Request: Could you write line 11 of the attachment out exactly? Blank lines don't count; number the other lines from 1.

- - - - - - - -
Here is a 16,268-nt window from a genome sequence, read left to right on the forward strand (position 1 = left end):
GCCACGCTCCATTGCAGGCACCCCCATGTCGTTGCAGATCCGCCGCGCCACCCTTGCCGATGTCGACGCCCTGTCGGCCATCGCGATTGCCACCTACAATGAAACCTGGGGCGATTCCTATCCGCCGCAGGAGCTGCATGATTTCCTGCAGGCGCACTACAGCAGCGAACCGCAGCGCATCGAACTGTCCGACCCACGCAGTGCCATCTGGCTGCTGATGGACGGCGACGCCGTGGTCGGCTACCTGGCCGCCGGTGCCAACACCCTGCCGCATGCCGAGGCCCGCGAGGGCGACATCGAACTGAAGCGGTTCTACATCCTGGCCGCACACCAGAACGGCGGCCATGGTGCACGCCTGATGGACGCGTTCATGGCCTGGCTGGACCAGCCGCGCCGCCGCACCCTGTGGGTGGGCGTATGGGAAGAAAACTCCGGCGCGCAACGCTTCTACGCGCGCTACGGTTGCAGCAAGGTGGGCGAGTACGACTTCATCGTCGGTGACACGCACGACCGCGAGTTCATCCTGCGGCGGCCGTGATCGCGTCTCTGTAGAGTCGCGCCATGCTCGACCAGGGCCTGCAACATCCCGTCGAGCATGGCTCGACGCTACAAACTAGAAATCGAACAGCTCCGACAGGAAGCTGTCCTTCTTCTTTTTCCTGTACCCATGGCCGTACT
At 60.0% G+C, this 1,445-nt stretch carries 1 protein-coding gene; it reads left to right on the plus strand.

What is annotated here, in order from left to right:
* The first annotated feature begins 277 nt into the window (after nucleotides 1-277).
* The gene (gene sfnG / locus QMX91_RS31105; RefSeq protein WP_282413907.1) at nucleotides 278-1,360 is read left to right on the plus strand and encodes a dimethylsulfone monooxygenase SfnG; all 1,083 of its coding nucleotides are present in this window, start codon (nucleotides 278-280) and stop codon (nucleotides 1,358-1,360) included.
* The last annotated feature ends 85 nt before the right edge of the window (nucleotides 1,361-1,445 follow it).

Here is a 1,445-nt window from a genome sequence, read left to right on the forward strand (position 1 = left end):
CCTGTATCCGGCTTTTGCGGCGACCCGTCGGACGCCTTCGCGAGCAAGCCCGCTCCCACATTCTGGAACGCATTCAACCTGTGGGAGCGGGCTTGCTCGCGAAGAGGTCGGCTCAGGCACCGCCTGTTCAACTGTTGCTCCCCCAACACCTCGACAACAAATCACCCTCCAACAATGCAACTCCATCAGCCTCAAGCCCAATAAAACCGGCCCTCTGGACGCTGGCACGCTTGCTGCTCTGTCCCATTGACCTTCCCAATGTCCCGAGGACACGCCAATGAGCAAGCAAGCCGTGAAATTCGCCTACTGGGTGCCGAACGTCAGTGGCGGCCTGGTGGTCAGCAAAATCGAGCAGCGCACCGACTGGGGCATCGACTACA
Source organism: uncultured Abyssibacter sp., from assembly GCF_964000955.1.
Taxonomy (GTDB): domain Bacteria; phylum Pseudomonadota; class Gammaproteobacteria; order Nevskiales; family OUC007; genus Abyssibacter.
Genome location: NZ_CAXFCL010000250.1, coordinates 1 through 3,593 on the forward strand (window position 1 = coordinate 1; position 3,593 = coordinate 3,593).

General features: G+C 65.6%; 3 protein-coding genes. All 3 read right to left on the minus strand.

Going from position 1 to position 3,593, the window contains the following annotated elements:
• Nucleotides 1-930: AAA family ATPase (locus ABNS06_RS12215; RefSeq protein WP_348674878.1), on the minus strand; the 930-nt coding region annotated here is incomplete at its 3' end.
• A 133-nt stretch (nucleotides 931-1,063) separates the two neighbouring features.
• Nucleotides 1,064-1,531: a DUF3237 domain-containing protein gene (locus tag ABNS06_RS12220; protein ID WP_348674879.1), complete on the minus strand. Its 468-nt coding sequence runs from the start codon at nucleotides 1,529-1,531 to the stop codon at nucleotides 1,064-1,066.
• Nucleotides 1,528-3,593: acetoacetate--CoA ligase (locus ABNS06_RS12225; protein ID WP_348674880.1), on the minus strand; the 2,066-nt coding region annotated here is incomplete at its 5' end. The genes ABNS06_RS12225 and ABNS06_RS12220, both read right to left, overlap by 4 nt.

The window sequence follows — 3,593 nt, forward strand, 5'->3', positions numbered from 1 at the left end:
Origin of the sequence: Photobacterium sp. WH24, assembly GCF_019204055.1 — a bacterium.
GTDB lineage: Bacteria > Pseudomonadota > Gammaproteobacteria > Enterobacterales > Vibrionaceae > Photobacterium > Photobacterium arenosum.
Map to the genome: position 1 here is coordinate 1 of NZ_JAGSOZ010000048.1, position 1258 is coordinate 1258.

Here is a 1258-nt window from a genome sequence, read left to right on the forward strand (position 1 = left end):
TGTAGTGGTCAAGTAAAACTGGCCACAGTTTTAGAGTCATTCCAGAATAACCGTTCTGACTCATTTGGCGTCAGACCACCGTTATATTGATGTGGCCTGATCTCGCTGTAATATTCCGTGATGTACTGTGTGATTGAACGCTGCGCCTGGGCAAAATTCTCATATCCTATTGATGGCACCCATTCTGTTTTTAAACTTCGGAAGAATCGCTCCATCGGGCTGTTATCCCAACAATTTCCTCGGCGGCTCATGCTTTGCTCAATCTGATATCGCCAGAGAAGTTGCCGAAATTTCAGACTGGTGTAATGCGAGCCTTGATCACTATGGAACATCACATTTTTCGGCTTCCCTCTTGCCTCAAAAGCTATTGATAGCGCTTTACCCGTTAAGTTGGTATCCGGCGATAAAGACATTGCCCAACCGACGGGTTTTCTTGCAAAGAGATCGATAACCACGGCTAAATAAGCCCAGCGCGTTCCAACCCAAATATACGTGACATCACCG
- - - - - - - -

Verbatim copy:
Taxonomy (GTDB): domain Bacteria; phylum Pseudomonadota; class Gammaproteobacteria; order Nevskiales; family OUC007; genus Abyssibacter.